‘Close of business’ is a somewhat vague phrase which, though commonly used in a commercial context, has no legal definition. A recent dispute over its meaning has resulted in a judgment that is useful in its approach to the phrase. The specialist commercial litigation lawyers at Bahamas law firm ParrisWhittaker are highly experienced in successfully representing parties in commercial disputes.
The case1, heard in the High Court in London, involved two companies in the financial services sector and a disputed close-out. Under the contract, notices had to be served before ‘close of business’ on the relevant day. One of the parties purported to serve notice on the other at 6.02pm, but the other contractual party argued that this was after close of business.
The resulting dispute centred on the issue of what was the meaning of ‘close of business’. The contractual party serving notice argued that a reasonable person would expect that businesses like the other one would close business at 7pm. However, the counter-argument was that close of business meant 5pm.
The High Court ruled that it was for the contractual party receiving the notice to establish when it closed for business. It had failed to do so and could not, therefore, rely on its argument that close of business meant 5pm in the absence of an express term to that effect. The phrase was intended to be a specific cut off time and not a vague, flexible period of time and it should, therefore, have been clearly established by the recipient of the notice.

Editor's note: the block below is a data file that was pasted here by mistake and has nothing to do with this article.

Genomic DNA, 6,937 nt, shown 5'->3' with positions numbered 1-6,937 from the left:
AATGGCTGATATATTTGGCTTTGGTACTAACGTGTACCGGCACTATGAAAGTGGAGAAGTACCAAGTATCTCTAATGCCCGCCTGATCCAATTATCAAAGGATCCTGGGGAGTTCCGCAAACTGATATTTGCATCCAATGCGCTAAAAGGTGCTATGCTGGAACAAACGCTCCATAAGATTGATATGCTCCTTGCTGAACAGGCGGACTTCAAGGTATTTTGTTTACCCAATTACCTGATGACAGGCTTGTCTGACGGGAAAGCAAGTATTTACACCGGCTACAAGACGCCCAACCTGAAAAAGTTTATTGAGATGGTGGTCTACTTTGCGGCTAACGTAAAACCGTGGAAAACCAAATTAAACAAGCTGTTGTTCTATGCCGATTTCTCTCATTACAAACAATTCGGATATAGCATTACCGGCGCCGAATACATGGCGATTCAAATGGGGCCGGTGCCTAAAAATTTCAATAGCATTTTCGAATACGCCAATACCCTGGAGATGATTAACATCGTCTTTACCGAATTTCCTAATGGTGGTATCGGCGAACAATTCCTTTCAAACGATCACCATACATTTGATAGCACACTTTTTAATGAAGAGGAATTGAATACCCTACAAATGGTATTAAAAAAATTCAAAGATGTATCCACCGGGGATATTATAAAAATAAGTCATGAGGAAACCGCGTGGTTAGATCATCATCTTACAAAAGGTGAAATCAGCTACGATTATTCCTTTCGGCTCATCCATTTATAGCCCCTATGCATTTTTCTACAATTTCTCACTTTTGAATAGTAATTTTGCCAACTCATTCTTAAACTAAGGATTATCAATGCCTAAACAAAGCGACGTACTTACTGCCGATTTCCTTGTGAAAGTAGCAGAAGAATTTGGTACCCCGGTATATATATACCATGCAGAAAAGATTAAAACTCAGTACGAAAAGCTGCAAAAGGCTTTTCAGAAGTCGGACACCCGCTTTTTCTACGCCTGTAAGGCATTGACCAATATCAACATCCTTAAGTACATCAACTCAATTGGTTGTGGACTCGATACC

However, what’s particularly important is the Court’s focus on the type of business concerned. Whilst ‘close of business’ can reasonably be expected to be 7pm for businesses of the type involved in this case, ‘close of business’ can mean something entirely different in other sectors. For instance, ‘close of business’ for a restaurant may be 11pm (or later), and for a factory it could be 4pm.
What’s clear is that in similar disputes, the important factors will be the terms of the contract; the types of business or industry involved; and what is reasonable in the circumstances.
Award-winning Bahamas law firm Parris Whittaker represents the highest standards of commercial litigation. If you have any concerns or are in a dispute involving commercial contract terms, contact the expert commercial litigation lawyers at ParrisWhittaker for specialist advice.
1 Lehman Brothers International (Europe) v Exxonmobil Financial Services BV  EWHC 2699